Patenting software in New Zealand – in or out?
Thursday 8th July 2010
As is the case in Australia, New Zealand’s patent law is currently being revised, though the New Zealand reforms are much further through the parliamentary system. New Zealand law has, of course, much further to come to meet modern standards: New Zealand law is currently based on the 1949 United Kingdom Act, which was replaced in that country in 1977, and in the case of New Zealand’s closest neighbour, Australia, in 1990.
The New Zealand Patents Bill 2008 has been to the Commerce Select Committee and was reported back in March this year. Under the bill, New Zealand will change from examining only for novelty to examining for novelty, obviousness and utility, and from local novelty to absolute novelty, the objective being to reduce the number of patents of dubious quality being granted. Under the first draft of the bill, oppositions were removed, but following select committee consideration are now back in, following widespread concern from a number of quarters.
However, by far the most controversial topic has been patentability of software. The original bill made no specific mention of it and it was widely assumed that computer programs would continue to be patentable as they are currently, provided they meet the standard tests for patentability.¹
At the select committee stage, a well organised lobby of proponents of open source software managed to get the attention of a number of the select committee members, and to some extent caught many of those larger software developers in favour of patenting software napping. Given previous consultations on the exposure draft of the bill, and the wording of the bill itself, they had not unreasonably assumed that software patents would stay. Few made submissions to the select committee in support of patenting software.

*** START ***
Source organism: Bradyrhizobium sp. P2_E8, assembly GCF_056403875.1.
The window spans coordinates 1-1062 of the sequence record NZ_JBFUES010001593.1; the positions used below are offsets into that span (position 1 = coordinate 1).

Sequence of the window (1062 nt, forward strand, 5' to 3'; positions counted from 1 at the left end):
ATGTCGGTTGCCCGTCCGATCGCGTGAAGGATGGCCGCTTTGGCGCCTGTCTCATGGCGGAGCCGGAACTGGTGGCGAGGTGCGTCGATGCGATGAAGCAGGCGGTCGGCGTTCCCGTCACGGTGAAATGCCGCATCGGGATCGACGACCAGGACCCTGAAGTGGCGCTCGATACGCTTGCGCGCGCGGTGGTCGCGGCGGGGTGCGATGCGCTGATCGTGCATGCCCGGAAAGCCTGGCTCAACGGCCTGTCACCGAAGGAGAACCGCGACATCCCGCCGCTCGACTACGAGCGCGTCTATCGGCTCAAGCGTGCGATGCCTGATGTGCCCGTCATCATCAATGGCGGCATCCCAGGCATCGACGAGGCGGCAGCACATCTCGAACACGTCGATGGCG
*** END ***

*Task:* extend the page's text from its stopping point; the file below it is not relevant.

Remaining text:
It therefore came as a complete surprise when the select committee reported the bill back with a specific exclusion of computer programs from patentability. ²
The select committee’s alarmingly limited understanding of how patents work is illustrated by this statement:
“A number of submitters argued that there is ‘no inventive step’ in software development, as ’new’ software invariably builds on existing software. They felt that computer software should be excluded from patent protection as software patents can stifle innovation and competition, and can be granted for trivial or existing techniques. In general we accept that position.”
The select committee considered allowing embedded software only, but concluded that would be too difficult to manage and shut out computer programs altogether, on the basis of their “understanding” that this would be unlikely to prevent the granting of patents for inventions involving computer software.
Apart from the observations that patents cannot in any event be granted for “trivial or existing techniques”, that many, indeed most, inventions build on something that already exists, and that the Bill’s substantive changes considerably raise the bar for patentability in New Zealand, the select committee’s change would put New Zealand out of step with its trading partners around the world. New Zealand companies would still be liable for infringement of software patents in their overseas markets.
At the time of writing the Patents Bill is sitting well down the list of bills on the parliamentary order paper, but is likely to be dealt with before the end of the year. If changes are to be considered, the bill could be referred back to the select committee, or changes made by way of supplementary order paper during the passage of the bill. In the meantime, there is a great deal more lobbying underway, on both sides of the debate.
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¹ Over 1000 software patents have been granted in New Zealand since 1995, and about 20 percent of them are held by New Zealanders.
² Clause 15(3A): “A computer program is not a patentable invention.”